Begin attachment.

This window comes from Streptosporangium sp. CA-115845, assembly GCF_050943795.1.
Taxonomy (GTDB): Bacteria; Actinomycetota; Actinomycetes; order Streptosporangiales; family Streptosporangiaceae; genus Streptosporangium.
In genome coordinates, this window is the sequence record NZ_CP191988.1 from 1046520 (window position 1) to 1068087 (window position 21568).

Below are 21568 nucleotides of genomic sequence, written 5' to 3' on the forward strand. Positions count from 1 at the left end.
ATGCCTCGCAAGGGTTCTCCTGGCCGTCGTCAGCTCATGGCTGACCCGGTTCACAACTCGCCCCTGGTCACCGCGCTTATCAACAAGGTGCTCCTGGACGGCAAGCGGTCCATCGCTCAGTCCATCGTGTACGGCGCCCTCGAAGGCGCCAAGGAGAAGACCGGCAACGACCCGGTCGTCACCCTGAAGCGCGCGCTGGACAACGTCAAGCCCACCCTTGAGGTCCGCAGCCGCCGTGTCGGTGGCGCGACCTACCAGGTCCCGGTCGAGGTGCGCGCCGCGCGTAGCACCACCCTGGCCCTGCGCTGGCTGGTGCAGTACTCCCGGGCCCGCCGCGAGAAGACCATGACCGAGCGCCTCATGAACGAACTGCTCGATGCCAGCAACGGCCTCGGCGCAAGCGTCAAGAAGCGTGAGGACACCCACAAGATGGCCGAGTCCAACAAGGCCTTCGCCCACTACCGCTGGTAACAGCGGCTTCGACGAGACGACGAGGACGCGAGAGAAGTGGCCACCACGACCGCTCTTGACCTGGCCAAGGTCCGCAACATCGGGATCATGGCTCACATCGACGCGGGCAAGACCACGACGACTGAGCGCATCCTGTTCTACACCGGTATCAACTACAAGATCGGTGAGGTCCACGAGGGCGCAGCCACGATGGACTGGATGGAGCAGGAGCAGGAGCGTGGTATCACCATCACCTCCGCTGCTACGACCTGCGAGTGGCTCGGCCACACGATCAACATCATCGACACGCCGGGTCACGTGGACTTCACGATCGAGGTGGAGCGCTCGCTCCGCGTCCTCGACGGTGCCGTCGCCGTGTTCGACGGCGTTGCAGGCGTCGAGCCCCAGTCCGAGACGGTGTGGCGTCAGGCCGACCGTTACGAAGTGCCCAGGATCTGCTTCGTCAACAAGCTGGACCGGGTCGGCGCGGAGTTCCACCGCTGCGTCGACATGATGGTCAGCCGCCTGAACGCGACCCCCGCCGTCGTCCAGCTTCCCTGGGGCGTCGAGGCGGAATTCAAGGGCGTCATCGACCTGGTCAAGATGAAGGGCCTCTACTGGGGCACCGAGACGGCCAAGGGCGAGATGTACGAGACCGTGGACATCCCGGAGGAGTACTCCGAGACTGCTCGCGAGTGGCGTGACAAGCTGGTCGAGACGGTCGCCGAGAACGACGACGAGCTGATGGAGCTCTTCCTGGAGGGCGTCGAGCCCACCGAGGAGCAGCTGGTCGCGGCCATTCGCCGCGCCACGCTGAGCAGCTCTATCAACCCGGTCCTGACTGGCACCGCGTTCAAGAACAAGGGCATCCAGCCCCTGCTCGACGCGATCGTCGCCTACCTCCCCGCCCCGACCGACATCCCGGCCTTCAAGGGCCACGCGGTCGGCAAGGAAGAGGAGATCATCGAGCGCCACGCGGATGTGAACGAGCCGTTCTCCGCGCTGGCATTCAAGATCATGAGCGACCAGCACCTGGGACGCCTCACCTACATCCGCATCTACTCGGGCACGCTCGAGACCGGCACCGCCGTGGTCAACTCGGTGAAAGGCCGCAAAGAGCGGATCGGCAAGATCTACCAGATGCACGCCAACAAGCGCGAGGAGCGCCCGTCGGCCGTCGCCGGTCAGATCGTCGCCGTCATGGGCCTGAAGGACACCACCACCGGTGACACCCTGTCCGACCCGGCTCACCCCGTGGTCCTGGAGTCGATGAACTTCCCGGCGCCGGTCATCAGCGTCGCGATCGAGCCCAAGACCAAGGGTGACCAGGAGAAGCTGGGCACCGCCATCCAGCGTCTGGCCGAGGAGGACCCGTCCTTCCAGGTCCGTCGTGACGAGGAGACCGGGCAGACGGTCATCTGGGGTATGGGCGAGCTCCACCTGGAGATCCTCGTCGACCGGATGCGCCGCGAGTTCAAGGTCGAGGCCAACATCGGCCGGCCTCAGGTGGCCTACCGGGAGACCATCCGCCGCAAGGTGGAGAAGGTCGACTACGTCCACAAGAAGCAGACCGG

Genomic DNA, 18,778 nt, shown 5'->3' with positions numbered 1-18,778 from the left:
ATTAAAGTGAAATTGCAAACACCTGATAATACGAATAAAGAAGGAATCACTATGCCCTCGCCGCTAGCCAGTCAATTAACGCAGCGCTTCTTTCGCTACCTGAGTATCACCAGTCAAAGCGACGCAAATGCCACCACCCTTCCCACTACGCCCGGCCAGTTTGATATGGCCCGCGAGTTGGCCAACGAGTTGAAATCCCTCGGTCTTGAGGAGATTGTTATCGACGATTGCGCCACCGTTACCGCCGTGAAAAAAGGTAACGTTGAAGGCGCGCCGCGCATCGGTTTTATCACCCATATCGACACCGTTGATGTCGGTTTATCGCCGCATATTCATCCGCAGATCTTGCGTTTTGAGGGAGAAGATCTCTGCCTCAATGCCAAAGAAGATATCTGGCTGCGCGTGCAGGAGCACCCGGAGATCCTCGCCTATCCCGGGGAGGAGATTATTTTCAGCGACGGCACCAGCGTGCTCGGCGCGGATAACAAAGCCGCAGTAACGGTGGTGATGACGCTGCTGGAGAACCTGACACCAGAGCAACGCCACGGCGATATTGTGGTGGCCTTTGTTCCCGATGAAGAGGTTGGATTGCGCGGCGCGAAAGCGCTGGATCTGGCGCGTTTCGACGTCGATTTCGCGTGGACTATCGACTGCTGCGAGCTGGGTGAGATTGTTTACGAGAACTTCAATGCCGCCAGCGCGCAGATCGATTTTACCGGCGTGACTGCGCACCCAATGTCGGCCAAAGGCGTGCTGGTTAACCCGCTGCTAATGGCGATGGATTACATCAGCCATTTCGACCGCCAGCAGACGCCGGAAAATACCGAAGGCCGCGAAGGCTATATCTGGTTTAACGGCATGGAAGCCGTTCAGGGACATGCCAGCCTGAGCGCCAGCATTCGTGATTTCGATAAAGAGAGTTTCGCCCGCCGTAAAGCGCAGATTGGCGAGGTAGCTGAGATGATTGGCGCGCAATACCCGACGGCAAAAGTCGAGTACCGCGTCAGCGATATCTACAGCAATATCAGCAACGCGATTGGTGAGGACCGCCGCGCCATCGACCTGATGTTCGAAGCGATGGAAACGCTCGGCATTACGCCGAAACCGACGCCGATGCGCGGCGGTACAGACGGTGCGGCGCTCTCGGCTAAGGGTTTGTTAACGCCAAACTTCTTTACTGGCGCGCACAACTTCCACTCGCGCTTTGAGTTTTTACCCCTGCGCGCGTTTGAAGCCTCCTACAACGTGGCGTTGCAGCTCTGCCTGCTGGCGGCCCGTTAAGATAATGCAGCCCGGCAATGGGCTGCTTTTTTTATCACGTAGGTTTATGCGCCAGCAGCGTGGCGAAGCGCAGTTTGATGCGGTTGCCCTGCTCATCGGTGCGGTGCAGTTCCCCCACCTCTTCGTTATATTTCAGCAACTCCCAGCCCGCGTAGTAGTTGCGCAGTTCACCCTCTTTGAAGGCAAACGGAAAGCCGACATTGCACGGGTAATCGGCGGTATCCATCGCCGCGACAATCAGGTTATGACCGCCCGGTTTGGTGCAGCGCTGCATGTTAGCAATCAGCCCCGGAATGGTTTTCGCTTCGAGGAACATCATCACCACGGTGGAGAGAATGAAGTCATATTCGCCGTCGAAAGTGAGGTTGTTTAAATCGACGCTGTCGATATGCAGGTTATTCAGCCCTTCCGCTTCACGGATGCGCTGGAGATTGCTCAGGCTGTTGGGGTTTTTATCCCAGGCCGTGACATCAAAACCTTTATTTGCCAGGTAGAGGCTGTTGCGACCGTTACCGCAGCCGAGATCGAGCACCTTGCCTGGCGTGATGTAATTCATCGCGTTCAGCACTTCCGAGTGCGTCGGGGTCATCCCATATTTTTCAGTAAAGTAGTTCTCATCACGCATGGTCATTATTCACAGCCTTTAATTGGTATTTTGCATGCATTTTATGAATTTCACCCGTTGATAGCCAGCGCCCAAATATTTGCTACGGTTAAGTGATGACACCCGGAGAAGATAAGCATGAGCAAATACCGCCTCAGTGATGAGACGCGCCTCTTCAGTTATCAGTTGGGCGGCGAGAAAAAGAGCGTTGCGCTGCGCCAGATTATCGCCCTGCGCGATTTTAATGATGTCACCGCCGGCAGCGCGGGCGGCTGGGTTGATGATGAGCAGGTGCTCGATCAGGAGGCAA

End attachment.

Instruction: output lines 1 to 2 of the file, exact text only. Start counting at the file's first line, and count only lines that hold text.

This window comes from Streptosporangium sp. CA-115845, assembly GCF_050943795.1.
Taxonomy (GTDB): Bacteria; Actinomycetota; Actinomycetes; order Streptosporangiales; family Streptosporangiaceae; genus Streptosporangium.